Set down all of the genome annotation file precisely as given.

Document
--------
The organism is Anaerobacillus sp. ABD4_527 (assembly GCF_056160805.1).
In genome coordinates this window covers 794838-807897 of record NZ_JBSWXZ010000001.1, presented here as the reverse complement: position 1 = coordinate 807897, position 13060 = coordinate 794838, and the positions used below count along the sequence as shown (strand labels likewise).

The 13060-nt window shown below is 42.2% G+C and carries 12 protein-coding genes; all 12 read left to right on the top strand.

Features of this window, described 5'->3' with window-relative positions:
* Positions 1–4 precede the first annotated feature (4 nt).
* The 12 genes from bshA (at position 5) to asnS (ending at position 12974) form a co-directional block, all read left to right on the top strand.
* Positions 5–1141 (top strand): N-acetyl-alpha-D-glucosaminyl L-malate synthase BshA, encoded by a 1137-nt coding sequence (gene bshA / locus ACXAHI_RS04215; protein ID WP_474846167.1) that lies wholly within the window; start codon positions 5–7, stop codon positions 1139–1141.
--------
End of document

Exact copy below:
The organism is Anaerobacillus sp. ABD4_527 (assembly GCF_056160805.1).
In genome coordinates this window covers 794838-807897 of record NZ_JBSWXZ010000001.1, presented here as the reverse complement: position 1 = coordinate 807897, position 13060 = coordinate 794838, and the positions used below count along the sequence as shown (strand labels likewise).

The 13060-nt window shown below is 42.2% G+C and carries 12 protein-coding genes; all 12 read left to right on the top strand.

Features of this window, described 5'->3' with window-relative positions:
* Positions 1–4 precede the first annotated feature (4 nt).
* The 12 genes from bshA (at position 5) to asnS (ending at position 12974) form a co-directional block, all read left to right on the top strand.
* Positions 5–1141 (top strand): N-acetyl-alpha-D-glucosaminyl L-malate synthase BshA, encoded by a 1137-nt coding sequence (gene bshA / locus ACXAHI_RS04215; protein ID WP_474846167.1) that lies wholly within the window; start codon positions 5–7, stop codon positions 1139–1141.